I would go so far as to compare their actions to the late 1700s and George Washington. They had a depth of spirit and humility we often credit to our founding fathers. They too struggled against seemingly insurmountable odds, and faced the prospect of death in the cause of freedom.

Reflection and Perspective

Unfortunately, despite what the GOP and Bush supporters believe, history will judge our most recent actions harshly. It's now clear through real evidence that America abandoned most of its core principles under today's GOP. George W. Bush, Dick Cheney and their Republican supporters should feel ashamed of themselves, but for unknown reasons they do not. Sadly, our nation's response to 9/11 will go down as a very dark period in our history.

So, once again, if D-Day had failed, it's entirely possible that Europe may have remained fascist, and it may have ultimately spread to Great Britain and America. You could make a very good case that D-Day's success is the main reason why you're able to read these words right now. You could make a very good case that D-Day is the reason why we are now free.

So, if that is the case, today is a very important day. In some ways it's as important as July 4th, since it guaranteed our very independence. Therefore, I would like to say THANK YOU once again to all the men and woman who served to make D-Day possible. For those in my family who served (mostly uncles), I would like to send you guys special thanks and warm regards! You are all American heroes, and for all intents and purposes, you deserve the distinction as "America's Greatest Generation."

Michael Boh
Papamoka's Left Coast Contributor
from Rants & Raves Blog

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Blogger Machinist said...

How interesting. You say you are honoring the men who fought the nazis but you also say that the Supreme Allied Commander directing that fight would have sold out to the Nazis. You did know that Eisenhower, The first Republican President after Truman, led the fight didn't you? What an unfortunate smear of a great man and great leader.

The principles of FDR and his party were diametrically opposed to the principles of George Washington and the other founders. Your attempt to link them is perhaps the worst smear of all on our founding fathers.

And you think the Democrats who fought to preserve Jim Crow laws and legal discrimination were the true supporters of the Jews that risked their lives to go South and march with the leaders like MLK who were fighting for equality? You do know that the Southern States that wanted to succeed to preserve slavery were Democrats don't you? You do know that George Wallace, "Bull" Connor, and Lester Maddax were Democrats don't you?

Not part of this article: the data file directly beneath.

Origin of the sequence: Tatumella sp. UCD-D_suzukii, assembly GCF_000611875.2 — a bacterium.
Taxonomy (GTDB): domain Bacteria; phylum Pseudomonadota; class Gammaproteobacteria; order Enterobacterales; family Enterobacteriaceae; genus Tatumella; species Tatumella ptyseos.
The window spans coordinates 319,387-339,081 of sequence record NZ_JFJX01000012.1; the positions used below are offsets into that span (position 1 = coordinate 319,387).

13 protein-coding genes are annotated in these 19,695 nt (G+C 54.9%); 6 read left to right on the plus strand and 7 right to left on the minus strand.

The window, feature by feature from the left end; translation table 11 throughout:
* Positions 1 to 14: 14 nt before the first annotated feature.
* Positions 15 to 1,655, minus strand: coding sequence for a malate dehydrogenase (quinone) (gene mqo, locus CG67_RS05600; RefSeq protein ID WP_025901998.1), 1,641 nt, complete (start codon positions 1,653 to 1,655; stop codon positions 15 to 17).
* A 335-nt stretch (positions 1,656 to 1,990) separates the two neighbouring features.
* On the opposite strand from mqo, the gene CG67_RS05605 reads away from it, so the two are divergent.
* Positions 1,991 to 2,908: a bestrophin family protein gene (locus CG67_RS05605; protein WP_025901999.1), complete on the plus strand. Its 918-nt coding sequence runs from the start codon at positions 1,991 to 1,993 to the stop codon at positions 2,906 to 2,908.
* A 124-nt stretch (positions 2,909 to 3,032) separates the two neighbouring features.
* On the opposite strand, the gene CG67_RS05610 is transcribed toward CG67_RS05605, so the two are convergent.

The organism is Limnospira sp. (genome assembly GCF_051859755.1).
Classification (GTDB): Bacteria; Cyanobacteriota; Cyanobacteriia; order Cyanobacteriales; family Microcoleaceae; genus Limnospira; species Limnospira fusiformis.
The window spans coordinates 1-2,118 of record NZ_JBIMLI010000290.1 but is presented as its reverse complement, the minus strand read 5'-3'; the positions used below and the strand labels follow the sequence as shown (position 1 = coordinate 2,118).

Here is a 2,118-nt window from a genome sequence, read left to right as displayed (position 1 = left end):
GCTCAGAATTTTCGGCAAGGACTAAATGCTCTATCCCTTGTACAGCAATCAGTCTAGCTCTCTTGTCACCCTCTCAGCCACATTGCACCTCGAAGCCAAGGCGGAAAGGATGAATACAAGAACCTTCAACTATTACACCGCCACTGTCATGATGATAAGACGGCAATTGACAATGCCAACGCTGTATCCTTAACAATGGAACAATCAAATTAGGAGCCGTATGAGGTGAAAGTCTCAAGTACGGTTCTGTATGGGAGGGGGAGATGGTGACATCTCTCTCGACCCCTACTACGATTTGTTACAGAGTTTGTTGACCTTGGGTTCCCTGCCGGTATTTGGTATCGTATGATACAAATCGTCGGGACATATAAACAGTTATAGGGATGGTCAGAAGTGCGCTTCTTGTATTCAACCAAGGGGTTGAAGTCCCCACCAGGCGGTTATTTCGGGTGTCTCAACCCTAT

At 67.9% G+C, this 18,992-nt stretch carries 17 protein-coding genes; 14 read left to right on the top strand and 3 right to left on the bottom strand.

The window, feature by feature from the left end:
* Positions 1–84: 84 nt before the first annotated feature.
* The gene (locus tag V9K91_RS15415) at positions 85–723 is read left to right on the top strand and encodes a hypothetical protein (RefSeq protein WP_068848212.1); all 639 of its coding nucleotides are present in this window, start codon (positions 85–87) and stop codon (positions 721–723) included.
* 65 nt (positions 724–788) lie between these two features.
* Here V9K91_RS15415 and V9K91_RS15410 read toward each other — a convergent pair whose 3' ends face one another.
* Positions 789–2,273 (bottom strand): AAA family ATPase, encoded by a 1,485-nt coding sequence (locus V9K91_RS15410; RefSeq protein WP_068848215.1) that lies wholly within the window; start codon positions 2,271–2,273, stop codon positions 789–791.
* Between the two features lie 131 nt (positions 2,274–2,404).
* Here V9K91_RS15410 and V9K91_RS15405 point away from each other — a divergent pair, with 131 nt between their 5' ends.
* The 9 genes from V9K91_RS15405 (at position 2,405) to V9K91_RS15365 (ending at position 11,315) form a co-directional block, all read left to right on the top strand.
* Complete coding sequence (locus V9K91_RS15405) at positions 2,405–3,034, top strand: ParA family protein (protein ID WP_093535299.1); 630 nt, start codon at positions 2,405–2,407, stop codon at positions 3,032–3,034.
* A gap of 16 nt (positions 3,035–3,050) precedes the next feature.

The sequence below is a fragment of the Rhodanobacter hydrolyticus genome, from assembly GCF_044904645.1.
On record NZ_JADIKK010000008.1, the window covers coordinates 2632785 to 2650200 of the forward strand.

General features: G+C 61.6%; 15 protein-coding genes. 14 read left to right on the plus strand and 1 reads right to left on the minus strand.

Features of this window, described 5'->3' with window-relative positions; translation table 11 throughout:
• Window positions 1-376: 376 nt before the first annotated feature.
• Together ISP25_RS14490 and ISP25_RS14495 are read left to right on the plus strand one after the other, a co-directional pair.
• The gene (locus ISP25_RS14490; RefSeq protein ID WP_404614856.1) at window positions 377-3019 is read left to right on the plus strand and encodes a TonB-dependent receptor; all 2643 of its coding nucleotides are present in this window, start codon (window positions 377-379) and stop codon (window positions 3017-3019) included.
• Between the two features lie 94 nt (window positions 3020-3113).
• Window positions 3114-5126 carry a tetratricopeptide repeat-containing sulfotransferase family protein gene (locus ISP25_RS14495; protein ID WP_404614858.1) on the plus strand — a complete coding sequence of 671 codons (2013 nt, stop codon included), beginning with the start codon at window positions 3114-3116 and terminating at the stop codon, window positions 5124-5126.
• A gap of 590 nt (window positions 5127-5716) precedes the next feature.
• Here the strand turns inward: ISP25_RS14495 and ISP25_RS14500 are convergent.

Compare the populist demagoguery of the fascists with the class warfare that has characterized the Democratic Party and if you have any integrity at all the similarity will cause you to be embarrassed by what you just wrote.

I agree with you that you need to learn a great deal of history. I'm afraid you will not learn it from Kos and DU.

I know my words mean nothing to you but your characterization of me as a Republican was so hatefully false I had to comment. Good Day.

12:50 PM  
Blogger Machinist said...

What should have impressed you about the struggle against fascism was the way we came together against an evil force. When Americans work together the results can be awesome! Your attempt to use this Day as a partisan smear makes it clear you missed that point. Unfortunate and sad.

1:04 PM  
Blogger by Michael Boh said...

Machinist, I completely disagree with your interpretation of my work.

1) I'm a great admirer of General Eisenhower. I believe he was a great Republican president. I also never criticized him as you describe. You obviously took what you wanted from my work.

2) Unlike you who seem unwilling to admit GOP mistakes, I am completely comfortable admitting the horrible actions of "conservative" Democrats in the past that led to the support of slavery, Jim Crow, and many other miserable decisions. I would argue that much of that bigotry has left my party, however, and that your party now offers them a willing home - in this day and age.